…or Fabulous Fen Photographs
This article was influenced and inspired by Gordon Leppig’s California Wetlands Fremontia.
The slow movement of water through a fen builds, over long periods of time, to the formation of peatlands. The formation of peatlands requires a combination of processes that most commonly occur in flat areas in both tropical and boreal regions. Because of variable topography, geology, and even water chemistry in the mountains, peatlands are generally rare.
In temperate mountains, rare peatlands form over mellennia if perennial soil saturation, low mineral soil deposition, erosion rates, and net storage of soil carbon resulting from plant productivity complement each other perfectly. In arctic and alpine environments, the formation of peat is often associated with peat moss (Sphagnum spp.). In the temperate regions peatlands are usually dominated and formed by sedges (Carex spp.).
Fens are broadly defined as a type of peatland that form in concave depressions or on slopes with streams flowing through them. Bogs, another peatland type, are not influenced by ground or surface water but are instead hydrated atmospherically. By this definition, only fens occur in California—there are no true bogs. The Jepson Manual uses overlapping terms to describe these habitat types. These include bog, fen, sphagnum swamp, sphagnum bog, boggy site, and peatland. Taken together, these terms characterize oligotrophic (nutrient poor) peatlands, where the saturated vegetation is either quaking (it shakes when you traverse it) or floating (undulating when you traverse it).
The fact that fens occur in California is really quite exceptional when you consider they are here despite, rather than because of, our Mediterranean-type climate. Even with strong botanical influences from the temperate and subtropical regions, California fens are often dominated by perennials and shrubs with an affinity for northern boreal or arctic regions. Species like marsh cinquefoil (Comarum palustre), Labrador tea (Rhododendron columbianum), and Pacific reed grass (Calamagrostis nutkaensis) find their southern range extensions in the rare fens of California.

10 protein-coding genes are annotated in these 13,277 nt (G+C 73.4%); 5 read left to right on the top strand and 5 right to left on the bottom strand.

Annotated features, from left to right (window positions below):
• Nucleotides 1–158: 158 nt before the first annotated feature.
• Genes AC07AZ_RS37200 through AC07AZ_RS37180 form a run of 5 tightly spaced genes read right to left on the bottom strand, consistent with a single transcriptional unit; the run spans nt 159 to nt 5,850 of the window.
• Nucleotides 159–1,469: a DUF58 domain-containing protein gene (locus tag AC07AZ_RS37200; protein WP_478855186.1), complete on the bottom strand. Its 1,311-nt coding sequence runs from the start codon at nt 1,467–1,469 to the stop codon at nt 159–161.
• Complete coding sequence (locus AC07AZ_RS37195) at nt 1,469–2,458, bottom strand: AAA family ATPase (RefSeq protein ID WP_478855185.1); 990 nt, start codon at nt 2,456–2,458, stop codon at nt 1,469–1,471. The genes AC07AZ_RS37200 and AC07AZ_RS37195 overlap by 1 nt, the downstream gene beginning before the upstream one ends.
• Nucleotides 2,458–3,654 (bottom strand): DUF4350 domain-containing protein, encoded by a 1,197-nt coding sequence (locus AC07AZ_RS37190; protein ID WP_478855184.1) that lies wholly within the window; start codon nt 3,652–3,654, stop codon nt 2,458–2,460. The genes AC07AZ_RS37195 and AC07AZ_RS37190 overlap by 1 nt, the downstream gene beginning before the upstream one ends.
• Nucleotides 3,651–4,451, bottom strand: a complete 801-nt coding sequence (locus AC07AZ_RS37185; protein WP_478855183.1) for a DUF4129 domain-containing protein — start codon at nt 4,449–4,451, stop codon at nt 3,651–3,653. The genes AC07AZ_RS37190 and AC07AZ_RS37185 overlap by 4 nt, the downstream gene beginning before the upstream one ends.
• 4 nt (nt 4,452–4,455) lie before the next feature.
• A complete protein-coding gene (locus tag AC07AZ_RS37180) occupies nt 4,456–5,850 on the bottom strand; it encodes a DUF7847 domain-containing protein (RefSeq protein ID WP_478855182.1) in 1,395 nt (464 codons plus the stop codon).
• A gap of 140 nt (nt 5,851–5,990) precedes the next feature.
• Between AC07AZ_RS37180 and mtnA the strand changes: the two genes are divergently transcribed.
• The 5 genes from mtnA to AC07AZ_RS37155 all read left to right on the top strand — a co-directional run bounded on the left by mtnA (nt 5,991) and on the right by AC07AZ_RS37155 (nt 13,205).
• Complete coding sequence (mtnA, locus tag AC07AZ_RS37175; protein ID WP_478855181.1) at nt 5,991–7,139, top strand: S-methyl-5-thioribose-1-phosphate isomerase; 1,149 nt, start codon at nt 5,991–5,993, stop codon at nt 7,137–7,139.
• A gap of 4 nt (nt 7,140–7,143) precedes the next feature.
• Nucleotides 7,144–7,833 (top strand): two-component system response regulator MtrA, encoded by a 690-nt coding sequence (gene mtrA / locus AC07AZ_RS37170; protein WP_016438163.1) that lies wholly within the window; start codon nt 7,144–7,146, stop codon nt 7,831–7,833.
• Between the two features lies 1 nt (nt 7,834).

Cascades frogs in Klamath Mountain Peatlands
I have recently found myself exploring fens with Justin Garwood, co-author of The Klamath Mountains: A Natural History, as he conducts breeding surveys for Cascades frogs (Rana cascadae) in the Trinity Alps. For reproduction, of his species relies on the small ponds created in peatland fens as the snow melts. They lay their eggs almost immediately after snow recedes. His 18 year study (once his Master’s Thesis now a passion project) is a window into not only the amazing life cycle and ecology of a sub-alpine amphibian but also a study in the importance of these high-elevation wetlands.